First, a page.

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NY Mets: 9 under the radar free agents the Mets should target

NEW YORK - APRIL 07: The home run apple is seen before the New York Mets play the Florida Marlins on April 7, 2010 at Citi Field in the Flushing neighborhood of the Queens borough of New York City. (Photo by Jim McIsaac/Getty Images)
NEW YORK - APRIL 07: The home run apple is seen before the New York Mets play the Florida Marlins on April 7, 2010 at Citi Field in the Flushing neighborhood of the Queens borough of New York City. (Photo by Jim McIsaac/Getty Images)
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Cincinnati Reds relief pitcher Michael Lorenzen (21) throws a pitch in the ninth inning of the MLB National League game between the Cincinnati Reds and the Miami Marlins at Great American Ball Park in downtown Cincinnati on Sunday, Aug. 22, 2021. The Reds took the lead and won, 3-1, on two solo home runs from Mike Moustakas and Tyler Naquin.Miami Marlins At Cincinnati Reds

Signing Michael Lorenzen would add another flamethrower to the back of the Mets’ bullpen.

Lorenzen’s 2021 season was shortened by a baserunning injury, hopefully the last pitcher-baserunning injury with the universal DH likely coming in 2022. In 29 innings pitched, he allowed 26 hits, 18 earned runs, and 14 walks while striking out 21. His ERA was high at 5.59, but his FIP was 4.17, so he’s due for some positive regression.

Lorenzen came up as a starter, so he typically throws a lot of innings from the bullpen. From 2017 to 2019, he pitched at least 81 innings. His ERA also went down each of those years as he got more comfortable in the bullpen. 2019 was his best season, posting a 2.92 ERA, 1.15 WHIP, striking out a career-high 85 batters, and his ERA+ was 160.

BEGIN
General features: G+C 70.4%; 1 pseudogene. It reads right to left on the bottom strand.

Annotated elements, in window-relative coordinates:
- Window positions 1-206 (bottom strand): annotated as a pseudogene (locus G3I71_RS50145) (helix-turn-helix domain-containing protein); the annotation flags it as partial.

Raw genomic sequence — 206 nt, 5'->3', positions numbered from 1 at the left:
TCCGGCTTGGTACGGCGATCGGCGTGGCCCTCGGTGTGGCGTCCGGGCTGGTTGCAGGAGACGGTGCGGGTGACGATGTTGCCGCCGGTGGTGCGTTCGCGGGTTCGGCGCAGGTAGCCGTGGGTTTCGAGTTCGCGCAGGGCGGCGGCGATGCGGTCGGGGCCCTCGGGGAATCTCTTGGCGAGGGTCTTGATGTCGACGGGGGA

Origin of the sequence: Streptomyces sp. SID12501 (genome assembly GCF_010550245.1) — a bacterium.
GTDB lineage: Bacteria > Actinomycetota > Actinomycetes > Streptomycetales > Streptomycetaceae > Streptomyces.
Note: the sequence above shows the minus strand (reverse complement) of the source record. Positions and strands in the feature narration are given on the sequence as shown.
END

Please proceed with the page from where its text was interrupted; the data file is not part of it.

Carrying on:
He also has a starter’s arsenal at his disposal. He’s got a fastball that sits in the high 90’s, and cutter in the low 90’s, a changeup and slider that both sit in the mid-to-high 80’s, and a curve in the low 80’s that he doesn’t use very much.

Lorenzen didn’t pitch enough to register most Savant metrics, but the few he did have are good. His fastball velocity is in the 69th percentile, and his fastball spin is in the 89th percentile. His max exit velocity allowed was in the 76th percentile.

Lorenzen doesn’t have any options. He could be a setup guy or middle reliever, depending on what the Mets need and the health of everyone else in the bullpen. He has experience saving games, which is good for when Edwin Diaz isn’t available, but probably most of his appearances would come in the 7th or 8th innings.

He’s also played 96 innings in the outfield in his career, 81 of those coming in center field. He’s hit seven homers, driven in 24 runs, and compiled an OPS of .710. Lorenzen could occasionally play the outfield for us and swing the bat as well.

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